I have always wanted to study photography but never really got a chance to, so I decided I need to keep doing what I love and teach myself somehow. Photography is all about practice and trying new things and so a yearly project seemed like a perfect idea to challenge myself and keep up with my progress. I also consider it a way to document special moments and the wonderful underestimated things I see in daily life.

Since starting this blog, what has kept you motivated and/or what new things have you learned along the way?

The project is really helping me figure out my own style in photography. It pushes me to try new techniques and shoot new things and therefore get better as a photographer. 

In my experience, I learned to shoot with whatever camera I’ve got, whether it’s a phone, digital or film camera, and I learned that good cameras don’t make you a good photographer. Of course, better cameras help with quality but It’s really all about showing the world things from your own creative perspective rather than depending on advanced technology.

Most of all, I learned that the best shots are natural spontaneous ones. Anyone can get a pretty model and ask her to fake a smile but it takes a true photographer to freeze real moments and turn them into Art.

You never accompany your photos with captions, can you explain the reason behind this?

I feel like this helps my audience interact with me and, in a way, get involved in the project. I want them to wonder what this photograph is all about and trigger their imagination. I also really encourage and appreciate questions about my work as well as feedback.

African women photographers seem very hard to come by, something I find incredibly frustrating as both a woman and lover of photography. Do you share these frustrations or have you ever felt that being a woman has ever restricted you in some way from areas in the world of art/photography that men can more easily access?

That is so true! I get so frustrated for the same reason. Of course, it depends on what kind of work the photographer wants to do. For example, I find Travel and Street photography harder for females. It’s no secret that women have not been exactly looked at as equals in many societies for many reasons, so it can be odd for a woman to go out shooting alone in some areas. I also have to admit that I sometimes worry about other people’s reactions to me taking photos of them or something around them, whereas men are usually more brave in cases like these.

To be fair though, it does have its advantages such as shooting sensitive or intimate cases that involve women, or even in wedding photography since the bride can feel more comfortable.

In the end, sexism is an issue suffered around the world in most fields and not just in photography. I am personally not worried because a lot of actions have been taken against this issue so far and more people are becoming aware of it everyday.

Who and or what inspires/motivates you/your work? Any fellow African photographers?

I am always checking Art blogs and websites such as mymodernmet & colossal, nothing inspires me more than seeing good Art by amazing artists around the world.

I can’t think of a specific photographer or artist right now but I have met amazing photographers around where I live that truly inspire me. As for motivation, it’s enough knowing someone appreciates or relates to my work.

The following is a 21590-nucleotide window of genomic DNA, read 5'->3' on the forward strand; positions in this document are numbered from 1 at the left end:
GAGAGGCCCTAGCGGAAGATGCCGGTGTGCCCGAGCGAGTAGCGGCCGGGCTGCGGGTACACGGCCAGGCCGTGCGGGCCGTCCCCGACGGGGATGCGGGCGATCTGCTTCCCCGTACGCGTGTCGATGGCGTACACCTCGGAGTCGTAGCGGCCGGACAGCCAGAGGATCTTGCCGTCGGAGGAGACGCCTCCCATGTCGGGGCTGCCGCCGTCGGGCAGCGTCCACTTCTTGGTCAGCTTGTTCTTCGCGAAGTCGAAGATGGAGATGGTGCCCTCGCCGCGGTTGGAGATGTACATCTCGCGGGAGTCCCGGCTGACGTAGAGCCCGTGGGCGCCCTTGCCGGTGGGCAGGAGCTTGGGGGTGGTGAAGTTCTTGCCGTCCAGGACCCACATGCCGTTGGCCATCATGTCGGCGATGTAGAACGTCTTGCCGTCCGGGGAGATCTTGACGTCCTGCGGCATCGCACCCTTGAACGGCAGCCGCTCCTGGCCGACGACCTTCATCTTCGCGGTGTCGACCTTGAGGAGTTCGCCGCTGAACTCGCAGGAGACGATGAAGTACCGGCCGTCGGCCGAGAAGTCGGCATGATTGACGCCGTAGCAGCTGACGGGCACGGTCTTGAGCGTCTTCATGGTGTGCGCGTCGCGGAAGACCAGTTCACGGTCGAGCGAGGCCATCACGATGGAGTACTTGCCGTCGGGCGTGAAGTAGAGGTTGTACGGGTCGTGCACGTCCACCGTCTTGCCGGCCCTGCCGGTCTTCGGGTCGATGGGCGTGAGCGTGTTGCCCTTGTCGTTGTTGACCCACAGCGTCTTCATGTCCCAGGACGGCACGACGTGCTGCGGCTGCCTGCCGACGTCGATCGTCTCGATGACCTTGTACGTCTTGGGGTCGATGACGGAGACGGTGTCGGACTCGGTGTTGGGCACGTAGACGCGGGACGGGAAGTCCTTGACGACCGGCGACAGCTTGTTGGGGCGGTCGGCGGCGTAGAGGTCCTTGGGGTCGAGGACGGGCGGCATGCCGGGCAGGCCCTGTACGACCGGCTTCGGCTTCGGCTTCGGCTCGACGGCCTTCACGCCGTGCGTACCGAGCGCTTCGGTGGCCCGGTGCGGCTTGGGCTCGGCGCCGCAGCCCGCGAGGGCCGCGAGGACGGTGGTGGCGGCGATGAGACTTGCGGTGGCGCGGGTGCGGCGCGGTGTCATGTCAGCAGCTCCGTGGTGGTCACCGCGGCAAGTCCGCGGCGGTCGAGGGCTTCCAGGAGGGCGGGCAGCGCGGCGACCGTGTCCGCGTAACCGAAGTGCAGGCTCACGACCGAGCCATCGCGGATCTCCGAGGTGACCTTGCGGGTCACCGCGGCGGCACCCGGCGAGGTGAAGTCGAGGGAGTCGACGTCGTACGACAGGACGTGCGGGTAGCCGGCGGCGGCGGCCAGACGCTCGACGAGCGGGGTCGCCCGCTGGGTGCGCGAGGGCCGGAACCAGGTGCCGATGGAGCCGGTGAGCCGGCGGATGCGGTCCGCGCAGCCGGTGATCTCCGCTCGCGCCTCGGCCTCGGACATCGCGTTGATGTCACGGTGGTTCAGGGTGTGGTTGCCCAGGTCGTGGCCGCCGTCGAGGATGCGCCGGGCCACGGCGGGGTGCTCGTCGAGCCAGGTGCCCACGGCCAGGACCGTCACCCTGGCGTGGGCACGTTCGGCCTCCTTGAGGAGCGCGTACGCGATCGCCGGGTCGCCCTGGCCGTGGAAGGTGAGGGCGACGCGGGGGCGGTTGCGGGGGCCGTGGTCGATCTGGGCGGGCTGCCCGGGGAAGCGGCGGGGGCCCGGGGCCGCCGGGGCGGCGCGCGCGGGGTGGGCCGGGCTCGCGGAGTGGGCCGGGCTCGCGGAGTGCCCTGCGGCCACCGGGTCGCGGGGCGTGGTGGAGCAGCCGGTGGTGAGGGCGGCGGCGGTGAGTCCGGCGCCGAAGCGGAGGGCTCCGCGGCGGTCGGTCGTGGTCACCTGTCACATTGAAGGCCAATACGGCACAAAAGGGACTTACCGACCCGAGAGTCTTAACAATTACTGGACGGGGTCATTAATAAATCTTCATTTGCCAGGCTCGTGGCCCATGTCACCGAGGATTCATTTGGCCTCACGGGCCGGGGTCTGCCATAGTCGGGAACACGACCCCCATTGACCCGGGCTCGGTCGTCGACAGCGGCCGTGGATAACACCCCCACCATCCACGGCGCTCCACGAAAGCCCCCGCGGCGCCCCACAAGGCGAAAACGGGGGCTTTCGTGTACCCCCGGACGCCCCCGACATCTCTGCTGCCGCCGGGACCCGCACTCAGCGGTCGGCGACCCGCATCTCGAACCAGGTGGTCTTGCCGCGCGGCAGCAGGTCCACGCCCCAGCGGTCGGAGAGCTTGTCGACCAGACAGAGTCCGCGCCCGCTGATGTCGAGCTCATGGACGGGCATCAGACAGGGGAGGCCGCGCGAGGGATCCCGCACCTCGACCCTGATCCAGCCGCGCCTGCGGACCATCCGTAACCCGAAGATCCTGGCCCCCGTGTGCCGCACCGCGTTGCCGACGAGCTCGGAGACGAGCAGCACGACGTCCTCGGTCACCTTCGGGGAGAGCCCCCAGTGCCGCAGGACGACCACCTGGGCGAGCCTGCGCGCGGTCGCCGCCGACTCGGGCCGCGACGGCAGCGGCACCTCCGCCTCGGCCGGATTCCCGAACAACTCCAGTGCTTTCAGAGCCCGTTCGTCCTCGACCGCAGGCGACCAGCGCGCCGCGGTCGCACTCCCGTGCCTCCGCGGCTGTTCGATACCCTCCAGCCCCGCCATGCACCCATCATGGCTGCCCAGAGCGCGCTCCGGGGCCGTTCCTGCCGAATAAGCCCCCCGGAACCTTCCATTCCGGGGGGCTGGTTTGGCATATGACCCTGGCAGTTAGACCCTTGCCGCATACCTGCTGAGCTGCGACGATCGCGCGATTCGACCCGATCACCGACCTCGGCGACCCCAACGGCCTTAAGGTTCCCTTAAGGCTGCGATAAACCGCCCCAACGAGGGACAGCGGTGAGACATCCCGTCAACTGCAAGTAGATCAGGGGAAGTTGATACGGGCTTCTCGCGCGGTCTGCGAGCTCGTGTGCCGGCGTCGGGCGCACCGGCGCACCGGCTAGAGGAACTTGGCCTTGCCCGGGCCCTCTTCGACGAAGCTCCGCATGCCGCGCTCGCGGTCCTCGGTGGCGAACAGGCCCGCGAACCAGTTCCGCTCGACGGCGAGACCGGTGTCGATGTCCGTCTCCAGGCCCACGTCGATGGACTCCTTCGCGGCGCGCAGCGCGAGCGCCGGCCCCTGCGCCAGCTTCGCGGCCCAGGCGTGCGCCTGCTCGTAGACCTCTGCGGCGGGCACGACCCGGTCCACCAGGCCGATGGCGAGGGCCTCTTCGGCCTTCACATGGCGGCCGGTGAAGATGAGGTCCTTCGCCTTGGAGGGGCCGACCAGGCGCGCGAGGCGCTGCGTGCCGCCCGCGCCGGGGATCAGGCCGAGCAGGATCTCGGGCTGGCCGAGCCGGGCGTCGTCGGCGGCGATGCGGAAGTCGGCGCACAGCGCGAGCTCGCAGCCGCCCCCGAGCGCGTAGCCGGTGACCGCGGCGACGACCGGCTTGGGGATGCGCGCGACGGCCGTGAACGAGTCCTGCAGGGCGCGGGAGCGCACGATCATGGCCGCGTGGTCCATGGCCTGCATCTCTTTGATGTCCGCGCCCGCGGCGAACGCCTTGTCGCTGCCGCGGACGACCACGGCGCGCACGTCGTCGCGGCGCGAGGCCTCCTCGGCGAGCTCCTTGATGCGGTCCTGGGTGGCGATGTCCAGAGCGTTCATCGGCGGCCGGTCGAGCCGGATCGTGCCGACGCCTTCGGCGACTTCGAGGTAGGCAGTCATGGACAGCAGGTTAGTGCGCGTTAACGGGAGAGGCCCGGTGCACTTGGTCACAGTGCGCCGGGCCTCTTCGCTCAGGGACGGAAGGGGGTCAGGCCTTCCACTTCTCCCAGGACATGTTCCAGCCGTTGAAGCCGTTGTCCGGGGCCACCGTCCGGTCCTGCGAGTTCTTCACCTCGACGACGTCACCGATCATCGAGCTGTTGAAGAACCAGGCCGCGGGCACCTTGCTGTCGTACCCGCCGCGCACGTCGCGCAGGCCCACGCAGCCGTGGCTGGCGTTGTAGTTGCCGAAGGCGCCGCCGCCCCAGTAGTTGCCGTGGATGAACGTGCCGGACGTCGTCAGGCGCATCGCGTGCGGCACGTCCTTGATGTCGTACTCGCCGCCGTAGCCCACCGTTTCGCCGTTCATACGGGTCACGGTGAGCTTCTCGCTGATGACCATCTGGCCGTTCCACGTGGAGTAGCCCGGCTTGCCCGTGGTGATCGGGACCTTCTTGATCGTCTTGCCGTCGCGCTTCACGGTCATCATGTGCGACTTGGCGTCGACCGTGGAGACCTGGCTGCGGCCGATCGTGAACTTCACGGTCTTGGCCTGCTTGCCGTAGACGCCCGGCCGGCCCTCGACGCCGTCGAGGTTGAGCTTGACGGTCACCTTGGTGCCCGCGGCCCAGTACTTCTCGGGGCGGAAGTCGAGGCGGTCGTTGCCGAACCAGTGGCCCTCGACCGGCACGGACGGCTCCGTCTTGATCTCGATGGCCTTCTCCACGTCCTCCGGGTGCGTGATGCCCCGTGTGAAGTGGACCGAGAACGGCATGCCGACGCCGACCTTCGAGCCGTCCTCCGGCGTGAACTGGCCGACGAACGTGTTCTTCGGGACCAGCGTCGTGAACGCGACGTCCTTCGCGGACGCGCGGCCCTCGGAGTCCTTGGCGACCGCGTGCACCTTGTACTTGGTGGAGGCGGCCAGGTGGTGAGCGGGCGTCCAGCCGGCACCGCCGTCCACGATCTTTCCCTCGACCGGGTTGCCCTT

Lastly, where else can you be found online? 
I’m one of the few people who are not on Facebook but you can find me on:
Tumblr: habibasproject (365) & bebba (main blog)
DeviantArt & Behance: habibaelg
Thank you for reading! :)

Casablanca calling

Raphal Liais du Rocher and Yasmine Hatimi with Louis Philippe de Gagoue

(via lindiwelive-deactivated20140123)

Moroccan Amazigh artist Chama Mechtaly uses her artistic gift to channel and pay homage to her Jewish-Amazigh heritage, a part of her that was once suppressed by Morocco’s Arabization policies and sentiments that took ground following the country’s independence from France and Spain.

These oil paintings of Jewish-Amazigh women are often inspired from French colonial portraits and for Chama, this form of historical self-discovery not only helps her to retrace her ancestral identity, but has also served as a way for her to reposition herself as an African, rather than an Arab, and therefore part of the larger indigenous African landscape.

Read more about Chama.

October: Highlighting African Art & African Artists

lacloserie:

Egypte + Jérôme Galland Photographer

(via talesofthestarshipregeneration)

Combining logographic and alphabetic elements, hieroglyphics was the writing system used by the Ancient Egyptians, between 3200 BC – AD 400, that can be found on various media such as pyramid walls and clay tablets, to wooden objects, clay sculptures and papyrus scrolls.

Hieroglyphs can be recognized as three kinds of glyphs: phonetic glyphs, including single-consonant characters that function like an alphabet; logographs, representing morphemes; and determinatives, which narrow down the meaning of logographic or phonetic words.

Despite great efforts by mostly Western historians, “no definitive determination has been made as to the origin of hieroglyphics in ancient Egypt.”

The Rosetta Stone is one of the most famous objects that contains script written (partially) in Ancient Egyptian hieroglyphics and it has provided the key to the modern understanding of Egyptian hieroglyphs.

(source)

October: Highlighting African Art & African Artists